by: Bill Ringle
Question: What do you call a web site that hasn’t been updated in awhile?
Answer: A “cob-web” site, of course.
And who wants to do business with an organization that projects an old, musty image? As any business owner can tell you: certainly fewer people than you’d like.
Updating your web site doesn’t have to be laborious or a Herculean effort. Many well-intentioned professionals are stymied by the technology (if you can use a word processor, you can update a web site) or by the content (blank sheet of paper syndrome translated to the computer screen). Having a roadmap with a few examples can help get past the initial inertia, which is what I hope to share with you now.
The success ratio of a business web site is something I explain to my coaching clients and to conference audiences every week. It is simply the number of times someone takes the next desired action step over the number of people exposed to the message. For this example, say that the desired action step is to fill out an inquiry form. If 1 in every 100 site visitors filled out your site form last month, and you make changes to your web site and notice that this month, 11 visitors out of 100 filled out the form, you’ve raised your success ratio!
Here is a 10-point checklist for making your business web site a client magnet:
Get the word out in every way possible. Sounds obvious, right? OK, quickly jot down a list of how you’ve promoted your web site in the last month. Submitted to a search engine? Good. Checked to make sure the web address is on your business card and letterhead? Good. Keep going.
Update or add photos. People connect with other people’s faces faster and more strongly than with text alone. If you don’t have pictures handy, you can go high-end and hire a photographer or go low end and stash a 35 mm camera in your desk for opportune moments such as your next product launch or company picnic. Remember to re-purpose photos that might already be ideal, such as those used in your newsletter or annual report. (Just check with your legal department to make sure you have permission, first.)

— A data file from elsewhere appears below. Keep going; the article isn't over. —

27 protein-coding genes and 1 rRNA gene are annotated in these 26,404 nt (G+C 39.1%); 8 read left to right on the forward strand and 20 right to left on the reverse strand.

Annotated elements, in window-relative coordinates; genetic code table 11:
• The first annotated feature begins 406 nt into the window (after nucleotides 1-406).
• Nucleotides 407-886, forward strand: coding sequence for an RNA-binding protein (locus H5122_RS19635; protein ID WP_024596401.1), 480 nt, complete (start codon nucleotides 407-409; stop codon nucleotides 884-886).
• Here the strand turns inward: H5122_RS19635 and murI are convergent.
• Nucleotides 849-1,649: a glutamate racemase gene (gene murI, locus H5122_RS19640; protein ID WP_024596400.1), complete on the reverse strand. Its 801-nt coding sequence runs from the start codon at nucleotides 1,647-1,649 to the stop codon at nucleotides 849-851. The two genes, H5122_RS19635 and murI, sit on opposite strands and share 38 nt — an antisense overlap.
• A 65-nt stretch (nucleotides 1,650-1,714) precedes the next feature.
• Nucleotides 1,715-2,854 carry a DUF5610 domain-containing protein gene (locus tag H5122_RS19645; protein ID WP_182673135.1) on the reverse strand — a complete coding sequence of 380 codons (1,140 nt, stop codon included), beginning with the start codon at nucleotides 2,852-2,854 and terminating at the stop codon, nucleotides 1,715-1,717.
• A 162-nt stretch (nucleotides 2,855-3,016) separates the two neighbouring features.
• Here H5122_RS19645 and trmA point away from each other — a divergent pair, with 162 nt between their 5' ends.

Add testimonial quotes. Third party credibility helps put people at ease that they’re not purchasing an untested product or service. A few simple sentences that position you as someone people would enjoy doing business with are all that’s needed.
Pre-announce a new product or service. This is a way to reward visitors for their visit to your site. If we’re releasing a new product in June, we will have a pre-announcement available on our web site several weeks prior and may offer a significant discount during this period, depending on our goals. My company has done this with tangible items such as special reports as well as with services, such as our web site marketing review. The word of mouth exposure is fantastic.
Survey your customers. What issues or problems are they struggling with that you could provide help with? The web offers many great alternatives for online surveys that can give participants instant feedback on their input. Remember that your survey doesn’t have to be exhaustive. In fact, experience has shown that several short surveys are more desirable than a single longer survey for web business users.